By Dave Barton
By LP Hastings
By Sarah Bennett
By LP Hastings
By Jena Ardell
By Steve Lowery
By R. Scott Moxley
By Joel Beers
Weekends were made for lowbrow
The new show at the Laguna Art Museum is not just an art exhibit; it’s a reason to live. Seriously, if you’ve been contemplating suicide, “In the Land of Retinal Delights: The Juxtapoz Factor” is a very good reason to reconsider. At the very least, postpone your plans to jump off a bridge until after you’ve had a chance to make it to this thing. That way, when your life flashes before your eyes as you plummet toward the jagged rocks below, you’ll get to enjoy flashes of artists such as R. Crumb, Mark Ryden and Elizabeth McGrath. Believe me, there are worse ways to go.
Many art movements have taken their names from disparaging remarks made by critics. The French critic Louis Vauxcelles coined the phrases “Fauvism” and “Cubism,” only to see them embraced by the very people he’d meant to insult. But “lowbrow art”—that is, the stuff featured in the glossy pages of the magazine Juxtapoz—is the only art movement I can think of offhand that got its name from the artists insulting themselves. Admittedly, the term “lowbrow” is not entirely inappropriate; many artists of the lowbrow movement paint serial killers and evil clowns, beloved TV icons and sci-fi vixens, busted old toys and circus freaks. Some of them actually paint on black velvet. But the term is also defensive and sarcastic; there is nothing stupid about the crowded, lush canvases of Mark Ryden, with his eerie, big-eyed, hydrocephalic Lolitas cavorting with tiny Abe Lincolns surrounded by all sorts of baffling, vaguely Masonic objects. You could spend all day puzzling over one Elizabeth McGrath piece, still finding new details lurking behind her grotesque little beasties.
If anything, this show of “lowbrow” art is actually a bit much for your brain. Wall after wall is covered with complicated, brain-straining art, each work boasting obsessive craftsmanship and all sorts of weird, personal symbolism. There are approximately 150 artists on display here, all vying for your attention. Try to take it in all at once, and you’ll leave with your eyes so bugged-out and your skull so swollen you’ll look like one of Ryden’s girls.
For artists purporting to work within a single movement, there is amazing variety among the lowbrowists. Chris Mars, who first made his name as the drummer in the Replacements, paints dark, twisted nightmarescapes that look like stuff Pinhead from Hellraiser would paint to relax after a day of flaying the damned. (That’s meant as a compliment.) Anthony Ausgang specializes in old-timey cartoon characters twisted into psychedelic lumps, like Saturday-morning cartoons on acid—a kind of Electric Looneytunesland. Robert Williams, the founder of Juxtapoz and a kind of belligerent pope to the lowbrow movement, has spent the past few decades cramming his canvases with carefully crafted craziness, and when we critics take a crack at characterizing his colorful concepts, it leaves us so confounded that some of us resort to a bunch of really lame alliteration. Hey, you try analyzing “In the Land of Retinal Delights,” the Williams piece that gives this show its name. The man aims to blow minds, and the minds, he does blow them good.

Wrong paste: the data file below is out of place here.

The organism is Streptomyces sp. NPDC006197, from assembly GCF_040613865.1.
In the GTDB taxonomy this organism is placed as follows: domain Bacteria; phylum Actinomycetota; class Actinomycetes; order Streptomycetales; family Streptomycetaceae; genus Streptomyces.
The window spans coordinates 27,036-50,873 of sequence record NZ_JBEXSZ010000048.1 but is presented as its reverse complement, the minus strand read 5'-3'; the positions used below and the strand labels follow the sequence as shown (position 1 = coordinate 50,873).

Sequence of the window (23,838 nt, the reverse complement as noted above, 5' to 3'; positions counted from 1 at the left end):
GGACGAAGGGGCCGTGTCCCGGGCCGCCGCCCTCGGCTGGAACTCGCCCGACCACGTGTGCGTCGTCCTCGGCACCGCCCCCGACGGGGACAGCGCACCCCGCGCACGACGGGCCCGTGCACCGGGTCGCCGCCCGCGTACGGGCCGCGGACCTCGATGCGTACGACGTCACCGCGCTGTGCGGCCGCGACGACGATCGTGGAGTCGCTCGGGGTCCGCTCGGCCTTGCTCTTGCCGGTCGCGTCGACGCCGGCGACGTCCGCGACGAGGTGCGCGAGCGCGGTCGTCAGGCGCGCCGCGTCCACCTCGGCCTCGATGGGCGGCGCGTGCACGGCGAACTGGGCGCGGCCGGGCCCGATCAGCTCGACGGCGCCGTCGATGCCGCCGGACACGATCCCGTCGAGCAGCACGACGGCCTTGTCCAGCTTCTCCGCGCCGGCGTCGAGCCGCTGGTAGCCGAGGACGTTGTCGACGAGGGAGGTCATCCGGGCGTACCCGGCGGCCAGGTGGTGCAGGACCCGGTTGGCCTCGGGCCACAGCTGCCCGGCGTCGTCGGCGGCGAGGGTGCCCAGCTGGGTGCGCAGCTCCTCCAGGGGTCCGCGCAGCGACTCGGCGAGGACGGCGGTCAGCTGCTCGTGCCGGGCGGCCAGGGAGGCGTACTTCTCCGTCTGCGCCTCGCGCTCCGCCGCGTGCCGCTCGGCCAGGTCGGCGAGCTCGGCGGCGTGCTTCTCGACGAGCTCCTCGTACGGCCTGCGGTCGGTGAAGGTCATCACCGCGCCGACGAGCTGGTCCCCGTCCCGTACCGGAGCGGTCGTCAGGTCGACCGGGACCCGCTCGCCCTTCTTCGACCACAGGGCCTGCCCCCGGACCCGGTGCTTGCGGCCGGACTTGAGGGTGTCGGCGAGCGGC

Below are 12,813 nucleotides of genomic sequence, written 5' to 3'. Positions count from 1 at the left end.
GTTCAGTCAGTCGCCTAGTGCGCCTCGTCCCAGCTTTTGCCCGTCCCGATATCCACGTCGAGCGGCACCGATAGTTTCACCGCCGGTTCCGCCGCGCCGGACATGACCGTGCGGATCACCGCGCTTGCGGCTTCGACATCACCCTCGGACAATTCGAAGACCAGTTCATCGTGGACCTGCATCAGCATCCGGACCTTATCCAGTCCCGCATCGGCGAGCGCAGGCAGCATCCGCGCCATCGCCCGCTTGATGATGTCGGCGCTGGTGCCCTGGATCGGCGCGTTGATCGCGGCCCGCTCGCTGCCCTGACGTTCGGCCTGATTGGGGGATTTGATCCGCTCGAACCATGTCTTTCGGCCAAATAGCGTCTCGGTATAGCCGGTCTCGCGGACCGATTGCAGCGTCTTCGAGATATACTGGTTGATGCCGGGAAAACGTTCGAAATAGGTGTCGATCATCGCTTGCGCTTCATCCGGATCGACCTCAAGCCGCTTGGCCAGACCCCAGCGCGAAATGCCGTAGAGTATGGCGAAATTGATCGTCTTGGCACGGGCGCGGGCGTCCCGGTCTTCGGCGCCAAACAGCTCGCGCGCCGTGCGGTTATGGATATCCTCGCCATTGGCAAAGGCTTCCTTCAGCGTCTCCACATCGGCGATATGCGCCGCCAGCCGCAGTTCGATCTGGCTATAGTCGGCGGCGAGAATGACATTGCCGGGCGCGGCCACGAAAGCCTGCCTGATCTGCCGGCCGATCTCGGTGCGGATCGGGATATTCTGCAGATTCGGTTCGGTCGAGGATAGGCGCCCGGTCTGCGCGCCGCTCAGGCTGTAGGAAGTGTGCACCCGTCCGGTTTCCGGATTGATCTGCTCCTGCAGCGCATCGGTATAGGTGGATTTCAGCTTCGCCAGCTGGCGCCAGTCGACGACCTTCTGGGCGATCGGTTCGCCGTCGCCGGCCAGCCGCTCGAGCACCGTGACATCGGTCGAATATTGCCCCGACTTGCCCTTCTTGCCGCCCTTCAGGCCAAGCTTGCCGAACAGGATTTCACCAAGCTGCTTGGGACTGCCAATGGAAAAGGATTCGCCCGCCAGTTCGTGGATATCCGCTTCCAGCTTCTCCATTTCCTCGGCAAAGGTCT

Jesus, all that, and we still haven’t even gotten around to girly-creepy/creepy-girly OC native Camille Rose Garcia, or R. Crumb. Crumb has become something of a national treasure at this point. Ryden’s work is near and dear to weirdoes everywhere. His giant goddess-like Creatrix would be an epic at any size, but presented on a canvas that’s seemingly as humongous as an IMAX screen, she’s truly worthy of worship. This show even offers the chance to get up close and personal with the work of Henry Darger, the troubled and reclusive Chicago janitor who has become a posthumous art-world superstar for his epic graphic novel about the great war between an army of little girls and the sinister Glandelians. Darger died penniless and lonesome. What would the poor old guy have made of his inclusion here? It’s possible he would’ve been horrified to be enshrined with this crowd of tattooed women and men with troubling facial hair . . . or maybe he would’ve been glad to finally find a home among a family of happy freaks who would be glad to claim him as one of their own.
“In the Land of Retinal Delights: the Juxtapoz Factor” at the Laguna Art Museum, 307 Cliff Dr., Laguna Beach, (949) 494-8971; www.lagunaartmuseum.org. Call for hours. Through Oct. 5.